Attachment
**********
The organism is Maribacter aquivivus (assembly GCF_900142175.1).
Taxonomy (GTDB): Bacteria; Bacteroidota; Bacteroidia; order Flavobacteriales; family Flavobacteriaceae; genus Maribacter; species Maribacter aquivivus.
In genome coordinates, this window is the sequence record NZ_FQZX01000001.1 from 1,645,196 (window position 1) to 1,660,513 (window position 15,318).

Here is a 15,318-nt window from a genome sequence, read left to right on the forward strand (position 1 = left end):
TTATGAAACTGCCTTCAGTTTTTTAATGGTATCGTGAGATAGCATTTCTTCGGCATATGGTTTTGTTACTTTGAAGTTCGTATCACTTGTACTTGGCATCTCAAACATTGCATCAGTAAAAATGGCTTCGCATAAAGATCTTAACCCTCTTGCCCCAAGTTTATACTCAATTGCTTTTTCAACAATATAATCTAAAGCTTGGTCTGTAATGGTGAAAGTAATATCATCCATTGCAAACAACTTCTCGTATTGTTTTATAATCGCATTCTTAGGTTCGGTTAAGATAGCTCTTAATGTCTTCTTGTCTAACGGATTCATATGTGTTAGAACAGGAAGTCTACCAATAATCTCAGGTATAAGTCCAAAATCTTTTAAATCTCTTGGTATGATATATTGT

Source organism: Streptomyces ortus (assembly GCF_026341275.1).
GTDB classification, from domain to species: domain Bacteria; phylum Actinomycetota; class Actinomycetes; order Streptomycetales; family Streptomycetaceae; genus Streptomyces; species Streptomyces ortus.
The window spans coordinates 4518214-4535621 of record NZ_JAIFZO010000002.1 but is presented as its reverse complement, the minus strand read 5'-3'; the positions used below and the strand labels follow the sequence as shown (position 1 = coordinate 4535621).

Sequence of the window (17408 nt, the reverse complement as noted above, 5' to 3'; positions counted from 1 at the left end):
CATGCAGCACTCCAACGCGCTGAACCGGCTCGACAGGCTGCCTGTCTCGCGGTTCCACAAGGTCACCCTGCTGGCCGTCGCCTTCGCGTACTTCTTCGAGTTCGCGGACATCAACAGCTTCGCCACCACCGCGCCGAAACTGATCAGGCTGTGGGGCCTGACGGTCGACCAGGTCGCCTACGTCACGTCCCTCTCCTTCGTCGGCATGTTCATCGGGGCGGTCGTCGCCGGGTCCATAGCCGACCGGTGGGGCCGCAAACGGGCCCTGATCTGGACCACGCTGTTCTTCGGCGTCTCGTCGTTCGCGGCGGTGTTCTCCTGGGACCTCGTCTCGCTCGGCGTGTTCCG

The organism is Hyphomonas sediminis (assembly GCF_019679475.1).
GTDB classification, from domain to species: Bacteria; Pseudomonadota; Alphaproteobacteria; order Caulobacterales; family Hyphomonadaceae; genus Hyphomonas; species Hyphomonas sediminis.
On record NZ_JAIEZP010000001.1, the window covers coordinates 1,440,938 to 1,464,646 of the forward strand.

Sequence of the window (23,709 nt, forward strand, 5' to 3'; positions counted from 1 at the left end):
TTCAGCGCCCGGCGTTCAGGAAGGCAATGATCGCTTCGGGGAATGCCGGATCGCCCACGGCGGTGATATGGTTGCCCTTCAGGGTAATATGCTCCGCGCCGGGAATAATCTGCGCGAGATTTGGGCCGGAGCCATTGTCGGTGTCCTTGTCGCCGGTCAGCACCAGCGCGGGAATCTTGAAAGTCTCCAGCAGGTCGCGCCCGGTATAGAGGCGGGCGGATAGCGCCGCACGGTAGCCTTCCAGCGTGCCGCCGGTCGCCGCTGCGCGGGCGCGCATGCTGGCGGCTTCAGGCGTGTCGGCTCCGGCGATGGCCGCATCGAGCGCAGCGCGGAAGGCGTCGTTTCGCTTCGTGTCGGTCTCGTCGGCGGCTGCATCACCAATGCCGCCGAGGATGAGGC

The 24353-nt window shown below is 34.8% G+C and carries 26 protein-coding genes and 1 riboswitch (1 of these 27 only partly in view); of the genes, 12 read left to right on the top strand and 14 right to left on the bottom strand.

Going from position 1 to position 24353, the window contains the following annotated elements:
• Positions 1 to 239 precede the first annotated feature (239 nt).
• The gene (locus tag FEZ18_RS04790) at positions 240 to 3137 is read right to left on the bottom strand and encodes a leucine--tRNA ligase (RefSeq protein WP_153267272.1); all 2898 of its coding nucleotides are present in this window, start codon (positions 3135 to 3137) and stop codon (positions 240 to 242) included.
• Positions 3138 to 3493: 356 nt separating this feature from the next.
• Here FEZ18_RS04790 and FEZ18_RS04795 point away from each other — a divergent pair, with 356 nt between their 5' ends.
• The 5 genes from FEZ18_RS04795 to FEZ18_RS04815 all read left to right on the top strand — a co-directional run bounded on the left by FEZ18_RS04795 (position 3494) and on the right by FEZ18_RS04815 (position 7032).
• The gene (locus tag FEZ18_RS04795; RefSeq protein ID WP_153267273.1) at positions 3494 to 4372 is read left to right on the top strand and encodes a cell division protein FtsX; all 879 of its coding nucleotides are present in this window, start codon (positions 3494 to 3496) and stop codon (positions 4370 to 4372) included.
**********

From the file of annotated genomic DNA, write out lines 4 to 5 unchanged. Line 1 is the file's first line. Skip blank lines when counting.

Here is a 15,318-nt window from a genome sequence, read left to right on the forward strand (position 1 = left end):
TTATGAAACTGCCTTCAGTTTTTTAATGGTATCGTGAGATAGCATTTCTTCGGCATATGGTTTTGTTACTTTGAAGTTCGTATCACTTGTACTTGGCATCTCAAACATTGCATCAGTAAAAATGGCTTCGCATAAAGATCTTAACCCTCTTGCCCCAAGTTTATACTCAATTGCTTTTTCAACAATATAATCTAAAGCTTGGTCTGTAATGGTGAAAGTAATATCATCCATTGCAAACAACTTCTCGTATTGTTTTATAATCGCATTCTTAGGTTCGGTTAAGATAGCTCTTAATGTCTTCTTGTCTAACGGATTCATATGTGTTAGAACAGGAAGTCTACCAATAATCTCAGGTATAAGTCCAAAATCTTTTAAATCTCTTGGTATGATATATTGT